From a kid playing outdoors to finishing fifth at the Olympics, Kristen loves a lot about the sport.
“I love feeling fast and powerful and working as a team. I care a lot about my teammates and really want them to succeed. Bobsleigh can be addictive because of the team atmosphere – we live together for months and work together for hours every day, all working towards a common goal.”
When asked if she had any advice for kids today, the ones who might be starting out where she was – playing outside with her family – Kristen said this:
“I was a dreamer from a young age but I really believed people when they said I probably wouldn’t make it. Sometimes people want to be honest with you to help you, they care about you. And you can listen to them, but don’t let their doubts, fears and beliefs set your limits.”
Jamie Lee Rattray (Hockey)
For hockey player Jamie Lee Rattray, Canada’s game was always her first love. “Hockey was my favorite winter sport because my dad introduced it to me at a young age.”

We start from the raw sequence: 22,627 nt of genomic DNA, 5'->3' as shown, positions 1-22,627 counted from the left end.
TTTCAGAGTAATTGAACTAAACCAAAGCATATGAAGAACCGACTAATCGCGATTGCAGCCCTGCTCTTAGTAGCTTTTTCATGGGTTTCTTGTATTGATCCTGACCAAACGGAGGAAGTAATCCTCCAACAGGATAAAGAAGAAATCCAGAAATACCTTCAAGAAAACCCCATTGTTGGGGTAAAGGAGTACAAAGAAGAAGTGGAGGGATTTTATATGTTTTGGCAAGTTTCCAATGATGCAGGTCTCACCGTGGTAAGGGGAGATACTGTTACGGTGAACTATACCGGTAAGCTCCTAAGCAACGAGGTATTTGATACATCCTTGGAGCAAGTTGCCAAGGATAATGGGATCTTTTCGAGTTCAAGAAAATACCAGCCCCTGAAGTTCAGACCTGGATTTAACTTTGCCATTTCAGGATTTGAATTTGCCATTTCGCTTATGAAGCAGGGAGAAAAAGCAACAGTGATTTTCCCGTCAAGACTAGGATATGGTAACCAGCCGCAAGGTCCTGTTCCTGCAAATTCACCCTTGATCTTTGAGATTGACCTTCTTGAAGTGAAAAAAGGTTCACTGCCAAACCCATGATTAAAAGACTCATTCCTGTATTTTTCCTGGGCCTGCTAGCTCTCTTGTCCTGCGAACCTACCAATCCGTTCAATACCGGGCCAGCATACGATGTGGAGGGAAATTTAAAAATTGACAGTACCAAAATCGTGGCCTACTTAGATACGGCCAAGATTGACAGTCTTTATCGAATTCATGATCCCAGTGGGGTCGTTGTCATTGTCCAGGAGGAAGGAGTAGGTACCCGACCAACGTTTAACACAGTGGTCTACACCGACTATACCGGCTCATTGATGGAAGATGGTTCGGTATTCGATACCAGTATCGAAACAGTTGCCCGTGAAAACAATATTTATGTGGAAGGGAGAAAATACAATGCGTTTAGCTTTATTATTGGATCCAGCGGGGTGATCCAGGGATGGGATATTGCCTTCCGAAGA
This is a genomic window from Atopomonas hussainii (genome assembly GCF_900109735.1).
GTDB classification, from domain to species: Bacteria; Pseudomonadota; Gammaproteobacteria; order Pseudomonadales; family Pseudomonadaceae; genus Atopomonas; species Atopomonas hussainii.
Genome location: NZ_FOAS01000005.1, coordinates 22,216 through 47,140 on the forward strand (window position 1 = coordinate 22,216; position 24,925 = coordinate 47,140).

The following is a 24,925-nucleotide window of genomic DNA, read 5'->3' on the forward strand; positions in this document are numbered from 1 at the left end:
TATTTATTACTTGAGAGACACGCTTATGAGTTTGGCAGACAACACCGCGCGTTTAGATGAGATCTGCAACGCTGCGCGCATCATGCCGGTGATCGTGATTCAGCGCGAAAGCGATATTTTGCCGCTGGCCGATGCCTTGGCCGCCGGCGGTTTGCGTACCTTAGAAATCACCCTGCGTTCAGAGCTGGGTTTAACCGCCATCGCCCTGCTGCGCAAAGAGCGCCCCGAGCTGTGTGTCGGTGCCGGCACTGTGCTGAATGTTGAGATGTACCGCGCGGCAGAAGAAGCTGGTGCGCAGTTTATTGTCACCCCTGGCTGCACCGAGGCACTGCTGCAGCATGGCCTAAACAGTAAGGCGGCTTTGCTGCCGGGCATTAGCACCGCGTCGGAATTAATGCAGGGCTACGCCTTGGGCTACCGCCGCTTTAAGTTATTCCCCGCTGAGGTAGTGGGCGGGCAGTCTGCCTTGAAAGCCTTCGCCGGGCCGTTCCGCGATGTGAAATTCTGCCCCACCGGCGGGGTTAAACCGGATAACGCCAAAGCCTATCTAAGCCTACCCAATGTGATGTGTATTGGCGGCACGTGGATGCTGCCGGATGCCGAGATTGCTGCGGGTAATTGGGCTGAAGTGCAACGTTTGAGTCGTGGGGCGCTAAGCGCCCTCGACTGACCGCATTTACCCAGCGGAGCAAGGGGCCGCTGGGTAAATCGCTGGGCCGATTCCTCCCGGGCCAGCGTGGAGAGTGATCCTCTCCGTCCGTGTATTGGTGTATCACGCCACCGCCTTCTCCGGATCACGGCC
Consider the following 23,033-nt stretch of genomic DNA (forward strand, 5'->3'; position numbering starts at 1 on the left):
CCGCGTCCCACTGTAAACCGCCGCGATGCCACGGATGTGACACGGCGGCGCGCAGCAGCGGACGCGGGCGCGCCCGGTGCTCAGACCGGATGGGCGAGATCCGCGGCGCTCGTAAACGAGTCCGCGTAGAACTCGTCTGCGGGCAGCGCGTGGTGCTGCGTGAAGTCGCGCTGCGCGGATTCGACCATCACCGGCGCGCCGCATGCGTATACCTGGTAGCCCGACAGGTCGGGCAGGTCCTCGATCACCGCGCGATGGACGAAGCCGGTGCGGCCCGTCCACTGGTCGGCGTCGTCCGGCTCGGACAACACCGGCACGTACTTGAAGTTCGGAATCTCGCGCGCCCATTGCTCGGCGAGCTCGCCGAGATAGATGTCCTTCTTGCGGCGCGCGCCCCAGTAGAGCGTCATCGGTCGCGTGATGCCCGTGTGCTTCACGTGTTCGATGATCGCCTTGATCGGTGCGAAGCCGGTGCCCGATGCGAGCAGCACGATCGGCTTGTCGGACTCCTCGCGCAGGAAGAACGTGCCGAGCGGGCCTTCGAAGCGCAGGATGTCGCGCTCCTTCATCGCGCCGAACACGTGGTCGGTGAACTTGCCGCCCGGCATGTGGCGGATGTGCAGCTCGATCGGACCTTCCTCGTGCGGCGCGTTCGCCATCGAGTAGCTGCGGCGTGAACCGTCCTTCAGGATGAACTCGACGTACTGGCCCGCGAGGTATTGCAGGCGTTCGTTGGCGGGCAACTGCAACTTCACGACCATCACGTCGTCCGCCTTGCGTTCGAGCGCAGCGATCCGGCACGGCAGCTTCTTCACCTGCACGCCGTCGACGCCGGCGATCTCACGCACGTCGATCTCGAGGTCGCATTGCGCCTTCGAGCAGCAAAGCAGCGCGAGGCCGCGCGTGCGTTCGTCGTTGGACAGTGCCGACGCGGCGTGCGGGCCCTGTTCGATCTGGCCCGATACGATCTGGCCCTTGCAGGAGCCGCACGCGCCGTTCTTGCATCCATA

When she was a kid growing up near Ottawa, some of her favourite winter memories were when she and her friends would play together on the outdoor rink. “We used to play for hours, no matter how cold it was!”
In fact, playing outdoors in the winter had a huge impact on her decision to pursue a career in hockey. As a kid on that outdoor rink, she was able to play simply for the fun of it, for the pure joy. “Back then, there were no rules, and so it sparked my creativity within the sport.”
Much like Kristen, there has been so much for Jamie to love about her sport, even before she became an Olympic gold medallist. “Hockey has given me endless memories and some amazing friends over the years. The best thing about playing a team sport is that you instantly have 20 best friends –20 best friends that have one common goal.”
Jamie’s love of sport developed organically, not through intense training, but, in the very early stages, through play.
When asked what advice she might impart to kids today, Jamie suggests, “Play every sport you can! Play all the games you can, I truly believe that it allows your creative and athletic side to shine. Especially as a kid.”